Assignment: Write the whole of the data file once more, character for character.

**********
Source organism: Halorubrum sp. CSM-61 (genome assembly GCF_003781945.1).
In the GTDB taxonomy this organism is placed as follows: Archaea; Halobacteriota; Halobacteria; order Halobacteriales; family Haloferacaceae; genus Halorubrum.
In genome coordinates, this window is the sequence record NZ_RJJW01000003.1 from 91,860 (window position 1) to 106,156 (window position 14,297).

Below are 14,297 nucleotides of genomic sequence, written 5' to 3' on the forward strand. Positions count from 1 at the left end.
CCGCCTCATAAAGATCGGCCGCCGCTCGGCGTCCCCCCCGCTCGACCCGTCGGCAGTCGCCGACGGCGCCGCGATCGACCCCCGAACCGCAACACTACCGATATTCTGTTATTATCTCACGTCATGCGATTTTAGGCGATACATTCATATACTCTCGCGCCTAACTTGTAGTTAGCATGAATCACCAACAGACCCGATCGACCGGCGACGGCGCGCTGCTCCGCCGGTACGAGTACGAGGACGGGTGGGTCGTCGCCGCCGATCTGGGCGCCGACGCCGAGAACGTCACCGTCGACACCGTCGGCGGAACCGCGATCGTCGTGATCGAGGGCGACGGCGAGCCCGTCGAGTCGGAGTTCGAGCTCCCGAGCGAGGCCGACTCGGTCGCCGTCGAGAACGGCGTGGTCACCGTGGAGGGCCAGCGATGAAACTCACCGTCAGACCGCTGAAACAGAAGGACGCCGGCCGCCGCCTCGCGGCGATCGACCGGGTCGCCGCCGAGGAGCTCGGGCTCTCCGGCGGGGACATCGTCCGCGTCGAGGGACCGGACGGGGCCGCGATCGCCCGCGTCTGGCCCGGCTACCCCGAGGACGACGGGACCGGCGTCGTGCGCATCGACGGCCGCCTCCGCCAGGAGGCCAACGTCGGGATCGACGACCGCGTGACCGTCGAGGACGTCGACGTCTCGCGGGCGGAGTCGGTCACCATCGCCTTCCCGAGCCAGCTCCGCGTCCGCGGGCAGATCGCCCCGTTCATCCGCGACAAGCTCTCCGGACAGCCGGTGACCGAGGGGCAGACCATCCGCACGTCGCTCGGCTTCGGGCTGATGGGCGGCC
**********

Source organism: Halorubrum sp. CSM-61 (genome assembly GCF_003781945.1).
In the GTDB taxonomy this organism is placed as follows: Archaea; Halobacteriota; Halobacteria; order Halobacteriales; family Haloferacaceae; genus Halorubrum.
In genome coordinates, this window is the sequence record NZ_RJJW01000003.1 from 91,860 (window position 1) to 106,156 (window position 14,297).

Below are 14,297 nucleotides of genomic sequence, written 5' to 3' on the forward strand. Positions count from 1 at the left end.
CCGCCTCATAAAGATCGGCCGCCGCTCGGCGTCCCCCCCGCTCGACCCGTCGGCAGTCGCCGACGGCGCCGCGATCGACCCCCGAACCGCAACACTACCGATATTCTGTTATTATCTCACGTCATGCGATTTTAGGCGATACATTCATATACTCTCGCGCCTAACTTGTAGTTAGCATGAATCACCAACAGACCCGATCGACCGGCGACGGCGCGCTGCTCCGCCGGTACGAGTACGAGGACGGGTGGGTCGTCGCCGCCGATCTGGGCGCCGACGCCGAGAACGTCACCGTCGACACCGTCGGCGGAACCGCGATCGTCGTGATCGAGGGCGACGGCGAGCCCGTCGAGTCGGAGTTCGAGCTCCCGAGCGAGGCCGACTCGGTCGCCGTCGAGAACGGCGTGGTCACCGTGGAGGGCCAGCGATGAAACTCACCGTCAGACCGCTGAAACAGAAGGACGCCGGCCGCCGCCTCGCGGCGATCGACCGGGTCGCCGCCGAGGAGCTCGGGCTCTCCGGCGGGGACATCGTCCGCGTCGAGGGACCGGACGGGGCCGCGATCGCCCGCGTCTGGCCCGGCTACCCCGAGGACGACGGGACCGGCGTCGTGCGCATCGACGGCCGCCTCCGCCAGGAGGCCAACGTCGGGATCGACGACCGCGTGACCGTCGAGGACGTCGACGTCTCGCGGGCGGAGTCGGTCACCATCGCCTTCCCGAGCCAGCTCCGCGTCCGCGGGCAGATCGCCCCGTTCATCCGCGACAAGCTCTCCGGACAGCCGGTGACCGAGGGGCAGACCATCCGCACGTCGCTCGGCTTCGGGCTGATGGGCGGCC